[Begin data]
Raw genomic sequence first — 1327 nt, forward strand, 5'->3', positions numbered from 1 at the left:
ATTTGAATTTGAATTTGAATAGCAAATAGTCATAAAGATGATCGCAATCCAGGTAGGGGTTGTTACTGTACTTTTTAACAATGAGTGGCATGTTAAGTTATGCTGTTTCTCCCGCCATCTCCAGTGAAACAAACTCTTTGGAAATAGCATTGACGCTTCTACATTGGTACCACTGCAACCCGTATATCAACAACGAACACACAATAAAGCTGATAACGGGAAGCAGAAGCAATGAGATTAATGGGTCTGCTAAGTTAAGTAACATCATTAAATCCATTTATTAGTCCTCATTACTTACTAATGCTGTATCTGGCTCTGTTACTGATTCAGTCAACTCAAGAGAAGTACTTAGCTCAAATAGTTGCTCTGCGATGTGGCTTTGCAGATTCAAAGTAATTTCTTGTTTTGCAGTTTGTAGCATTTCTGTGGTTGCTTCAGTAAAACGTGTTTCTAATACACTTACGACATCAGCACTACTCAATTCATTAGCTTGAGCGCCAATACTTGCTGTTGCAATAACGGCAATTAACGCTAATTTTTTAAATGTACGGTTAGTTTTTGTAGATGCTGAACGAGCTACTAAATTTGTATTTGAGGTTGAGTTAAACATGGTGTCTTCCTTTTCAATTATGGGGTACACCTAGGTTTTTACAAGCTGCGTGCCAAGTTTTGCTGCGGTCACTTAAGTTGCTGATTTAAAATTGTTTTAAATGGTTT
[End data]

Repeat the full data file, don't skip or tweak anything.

Raw genomic sequence first — 1327 nt, forward strand, 5'->3', positions numbered from 1 at the left:
ATTTGAATTTGAATTTGAATAGCAAATAGTCATAAAGATGATCGCAATCCAGGTAGGGGTTGTTACTGTACTTTTTAACAATGAGTGGCATGTTAAGTTATGCTGTTTCTCCCGCCATCTCCAGTGAAACAAACTCTTTGGAAATAGCATTGACGCTTCTACATTGGTACCACTGCAACCCGTATATCAACAACGAACACACAATAAAGCTGATAACGGGAAGCAGAAGCAATGAGATTAATGGGTCTGCTAAGTTAAGTAACATCATTAAATCCATTTATTAGTCCTCATTACTTACTAATGCTGTATCTGGCTCTGTTACTGATTCAGTCAACTCAAGAGAAGTACTTAGCTCAAATAGTTGCTCTGCGATGTGGCTTTGCAGATTCAAAGTAATTTCTTGTTTTGCAGTTTGTAGCATTTCTGTGGTTGCTTCAGTAAAACGTGTTTCTAATACACTTACGACATCAGCACTACTCAATTCATTAGCTTGAGCGCCAATACTTGCTGTTGCAATAACGGCAATTAACGCTAATTTTTTAAATGTACGGTTAGTTTTTGTAGATGCTGAACGAGCTACTAAATTTGTATTTGAGGTTGAGTTAAACATGGTGTCTTCCTTTTCAATTATGGGGTACACCTAGGTTTTTACAAGCTGCGTGCCAAGTTTTGCTGCGGTCACTTAAGTTGCTGATTTAAAATTGTTTTAAATGGTTT